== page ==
Skip to Content
Advanced Search

Racial Barriers in Education


Codginton, A. (1999). Research on Racial Barriers in Education. S. Hamilton, MA: Center for Youth Studies.



(Download Racial Barriers overview as a PDF)


Elementary and middle school students don’t care or notice that most, if not all, of us had white teachers throughout our formal years. In 1979 through 1986—the years that I was in elementary and middle school—all but three of my teachers were white. Even when I did have a black teacher, I never thought about it. It was just another teacher. I didn’t realize until high school that it was important to have an instructor of the same ethnic background. High school is the primary time of adolescence, when the need to separate and identify is most prevalent. Adolescents seek independence and tend to renounce what their parents and former instructors taught them. Students’ eyes are opened, and for the very first time they realize that having an African American teacher is a privilege that many never experience. It becomes important to have an instructor who can identify with the dilemmas of young black students, and who can offer some answers to the many questions, feelings, and fears that they may have.


Practitioners and researchers have implied that teacher behavior and attitudes vary by race and gender of the teacher (Washington, 1982). Linda Valli states that two popular slogans among teachers are: "If you don’t see the color, you don’t see the child," and "Teachers should be color blind." These two slogans seem to contradict one another. In order to be color blind, you might conclude that teachers would have to ignore their students. However, this was not the case in Ms. Valli’s study. She found that teachers are able to connect with their students because color no longer functioned as a barrier (1995). There are, however, many indications that teachers have different attitudes toward minority children than they do toward white children (Washington, 1982). One study indicates that among both black and white teachers, white girls and boys receive a larger share of teacher approvals than do black boys and girls. Additionally, both black and white teachers perceive white students more positively and black students more negatively. Ironically, black boys and girls and white boys are viewed more negatively than positively by both black and white teachers. The conclusion of the study indicates that the race of the pupil seems to be the most critical variable on teacher perceptions (Washington, 1982). Other research demonstrates that black students believe that their white teachers have low estimates of their ability and worth (Christmon, 1989).


Gloria Ladson-Billings writes an article about her experiences of teaching both African-American and caucasian students. Ladson-Billings teaches a college-level education course for pre-teaching and non pre-teaching majors. Her class addresses multicultural issues. She instructs her students to journal and discuss their thoughts openly in class. She discovered that African-American students are open in their discussions and quick to express their views. However, in comparison, the caucasian students say little. In the students’ journals, which she later collected, she found statements that helped her understand what they were thinking. Some of the black students mentioned that they enjoyed the class and the discussions, but were angry with the white students for not speaking. The black students were also angry with the white students for not knowing enough information about issues that pertained to minorities; for example, the meaning of apartheid and the history of the Rev. Dr. Martin Luther King, Jr. The comments from the white students expressed that they felt as though they did not know enough about certain topics and did not want to appear ignorant or racist, so they kept silent.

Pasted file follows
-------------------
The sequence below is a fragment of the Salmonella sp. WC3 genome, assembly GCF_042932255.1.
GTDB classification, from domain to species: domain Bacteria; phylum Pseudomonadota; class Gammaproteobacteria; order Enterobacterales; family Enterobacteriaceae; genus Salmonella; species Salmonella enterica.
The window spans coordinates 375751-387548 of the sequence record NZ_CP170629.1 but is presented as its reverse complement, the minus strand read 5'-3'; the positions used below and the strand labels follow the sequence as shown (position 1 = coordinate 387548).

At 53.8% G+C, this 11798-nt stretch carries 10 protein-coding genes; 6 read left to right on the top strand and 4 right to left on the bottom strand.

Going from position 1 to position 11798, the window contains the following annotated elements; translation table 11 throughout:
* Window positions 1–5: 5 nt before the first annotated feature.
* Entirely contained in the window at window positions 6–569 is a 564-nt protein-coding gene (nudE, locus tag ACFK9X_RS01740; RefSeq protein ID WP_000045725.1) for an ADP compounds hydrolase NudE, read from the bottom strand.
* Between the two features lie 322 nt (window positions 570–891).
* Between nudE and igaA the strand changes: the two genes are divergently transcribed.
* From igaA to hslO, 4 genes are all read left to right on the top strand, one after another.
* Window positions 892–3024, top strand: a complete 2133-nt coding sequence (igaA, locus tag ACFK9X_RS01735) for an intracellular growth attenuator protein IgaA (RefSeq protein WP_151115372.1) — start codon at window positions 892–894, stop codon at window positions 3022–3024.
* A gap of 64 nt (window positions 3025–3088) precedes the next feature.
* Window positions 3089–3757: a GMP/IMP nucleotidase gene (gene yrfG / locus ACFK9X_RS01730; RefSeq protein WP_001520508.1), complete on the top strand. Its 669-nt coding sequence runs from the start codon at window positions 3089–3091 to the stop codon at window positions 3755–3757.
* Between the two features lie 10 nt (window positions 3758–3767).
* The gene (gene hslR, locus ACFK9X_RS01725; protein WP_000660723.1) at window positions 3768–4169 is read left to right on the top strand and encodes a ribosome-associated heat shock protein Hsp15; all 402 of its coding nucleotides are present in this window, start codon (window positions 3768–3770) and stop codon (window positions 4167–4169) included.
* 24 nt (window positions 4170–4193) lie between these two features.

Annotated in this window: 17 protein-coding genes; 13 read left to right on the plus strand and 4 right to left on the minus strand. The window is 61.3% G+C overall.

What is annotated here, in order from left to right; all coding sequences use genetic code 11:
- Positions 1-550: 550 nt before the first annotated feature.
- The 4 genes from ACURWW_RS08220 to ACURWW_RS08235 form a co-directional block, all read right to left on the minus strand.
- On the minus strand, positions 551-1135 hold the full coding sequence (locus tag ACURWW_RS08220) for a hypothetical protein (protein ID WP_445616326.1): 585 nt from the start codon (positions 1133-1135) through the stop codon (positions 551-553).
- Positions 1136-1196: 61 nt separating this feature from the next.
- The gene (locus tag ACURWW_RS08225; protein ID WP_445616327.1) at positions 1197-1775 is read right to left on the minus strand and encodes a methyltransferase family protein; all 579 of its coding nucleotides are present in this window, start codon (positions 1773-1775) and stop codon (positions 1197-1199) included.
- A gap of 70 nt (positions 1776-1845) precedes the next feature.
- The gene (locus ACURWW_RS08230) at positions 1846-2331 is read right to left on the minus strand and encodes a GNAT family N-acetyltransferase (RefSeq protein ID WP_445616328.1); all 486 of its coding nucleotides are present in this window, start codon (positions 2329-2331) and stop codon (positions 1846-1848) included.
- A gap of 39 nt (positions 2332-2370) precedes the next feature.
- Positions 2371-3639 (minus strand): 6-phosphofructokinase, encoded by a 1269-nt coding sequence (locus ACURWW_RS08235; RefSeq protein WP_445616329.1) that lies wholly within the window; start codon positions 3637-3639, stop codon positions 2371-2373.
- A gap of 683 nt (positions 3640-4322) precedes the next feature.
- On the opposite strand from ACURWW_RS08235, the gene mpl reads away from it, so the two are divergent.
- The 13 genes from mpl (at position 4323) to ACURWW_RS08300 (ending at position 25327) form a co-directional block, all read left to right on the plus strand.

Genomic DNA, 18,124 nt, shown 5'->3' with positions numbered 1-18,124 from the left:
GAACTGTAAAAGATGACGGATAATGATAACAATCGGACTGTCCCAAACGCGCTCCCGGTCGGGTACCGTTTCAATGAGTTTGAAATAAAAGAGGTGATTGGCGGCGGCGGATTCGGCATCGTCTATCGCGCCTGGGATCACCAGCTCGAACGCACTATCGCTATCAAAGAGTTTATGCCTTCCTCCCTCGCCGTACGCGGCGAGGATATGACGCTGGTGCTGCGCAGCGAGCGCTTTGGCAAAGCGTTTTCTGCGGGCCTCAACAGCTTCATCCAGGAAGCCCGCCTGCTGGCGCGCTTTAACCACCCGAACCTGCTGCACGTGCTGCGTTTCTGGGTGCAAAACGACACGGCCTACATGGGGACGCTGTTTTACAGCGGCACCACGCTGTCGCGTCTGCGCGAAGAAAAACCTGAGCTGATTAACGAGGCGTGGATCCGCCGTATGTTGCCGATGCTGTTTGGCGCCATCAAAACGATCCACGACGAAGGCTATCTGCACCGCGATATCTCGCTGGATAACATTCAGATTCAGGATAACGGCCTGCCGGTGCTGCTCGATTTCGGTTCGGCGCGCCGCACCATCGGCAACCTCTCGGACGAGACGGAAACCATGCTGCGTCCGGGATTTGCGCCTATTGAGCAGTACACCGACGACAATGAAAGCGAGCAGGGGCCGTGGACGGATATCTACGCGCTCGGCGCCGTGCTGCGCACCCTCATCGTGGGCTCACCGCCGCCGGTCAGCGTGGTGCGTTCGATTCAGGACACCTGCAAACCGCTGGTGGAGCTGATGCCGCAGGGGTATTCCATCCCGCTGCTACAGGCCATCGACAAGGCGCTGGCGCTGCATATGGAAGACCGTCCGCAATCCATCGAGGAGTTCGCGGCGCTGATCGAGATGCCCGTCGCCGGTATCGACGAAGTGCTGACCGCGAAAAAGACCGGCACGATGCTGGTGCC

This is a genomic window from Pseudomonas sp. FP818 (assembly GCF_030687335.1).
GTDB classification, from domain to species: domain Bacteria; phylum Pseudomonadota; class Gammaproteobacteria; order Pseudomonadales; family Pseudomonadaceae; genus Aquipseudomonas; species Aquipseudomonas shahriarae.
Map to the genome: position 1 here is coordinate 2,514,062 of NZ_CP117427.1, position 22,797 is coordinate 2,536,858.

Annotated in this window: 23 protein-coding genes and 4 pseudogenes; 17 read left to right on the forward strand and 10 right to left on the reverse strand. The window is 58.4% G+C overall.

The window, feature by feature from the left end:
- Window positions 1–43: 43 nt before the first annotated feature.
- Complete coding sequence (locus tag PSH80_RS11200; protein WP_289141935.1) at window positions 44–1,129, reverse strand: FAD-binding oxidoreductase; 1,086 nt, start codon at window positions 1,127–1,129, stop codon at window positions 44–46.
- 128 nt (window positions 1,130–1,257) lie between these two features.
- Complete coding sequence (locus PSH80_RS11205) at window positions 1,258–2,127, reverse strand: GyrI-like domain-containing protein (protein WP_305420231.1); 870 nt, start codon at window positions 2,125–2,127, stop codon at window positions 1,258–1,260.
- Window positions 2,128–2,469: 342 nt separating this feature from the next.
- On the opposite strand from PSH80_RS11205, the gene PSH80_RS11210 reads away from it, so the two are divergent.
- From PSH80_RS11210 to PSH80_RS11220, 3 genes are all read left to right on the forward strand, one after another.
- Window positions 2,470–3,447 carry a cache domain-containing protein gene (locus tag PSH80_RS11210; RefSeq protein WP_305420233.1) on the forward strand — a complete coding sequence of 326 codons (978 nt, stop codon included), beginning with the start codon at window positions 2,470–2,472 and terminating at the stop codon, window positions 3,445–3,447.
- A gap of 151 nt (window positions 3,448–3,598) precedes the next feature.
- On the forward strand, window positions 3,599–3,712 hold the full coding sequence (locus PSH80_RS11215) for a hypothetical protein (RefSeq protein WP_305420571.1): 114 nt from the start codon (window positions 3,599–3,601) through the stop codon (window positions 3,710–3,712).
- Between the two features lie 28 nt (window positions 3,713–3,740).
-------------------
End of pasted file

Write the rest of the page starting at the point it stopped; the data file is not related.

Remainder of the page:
This experience enlightened the author, because before teaching this class, she interpreted silence as agreement. When she did not receive feedback from her students, she assumed that they understood and agreed with the subject matter. Through this class and the informal study, she realized that silence was used as a weapon in the classroom. Ladson-Billings likened this to the process of voting. She said that a growing number of African-Americans and minorities are voting; historically, groups such as African-Americans would not vote if they felt the candidate did not take into consideration their interests. A Muslim group once renounced voting when they were against a particular party. This in and of itself was a political statement. She now believes that silence in the classroom should not be taken for granted and ignored. Ladson-Billings suggests that if students are against what is being taught, they tend to remain silent in defiance of the instructor and the material being taught (1996).


Multicultural illiteracy is the inability to be conversant with basic ideas, issues, personalities, and events that reflect the perspectives and experiences of people other than white, middle-class males (Ladson-billings, 1990). Carl Grant says, "the problems associated with human diversity as it relates to sex, race, class, age, and physical differences in the public schools will not be resolved until our teachers are thoroughly prepared to deal with these problems in a comprehensive manner." (1975) Multicultural education has been recommended because most teacher education programs do not satisfactorily prepare students to accept and affirm human diversity in race, class, sex, age, and handicap. Grant says that teacher education preparation institutions actively perpetuate biases by failing to address multicultural education (1975). Banks concludes that teachers’ racial attitudes are difficult to change. He adds that their negative behavior towards ethnic students could be changed, if the total school environment including teaching materials, strategies, and teacher training were the object of change (1975).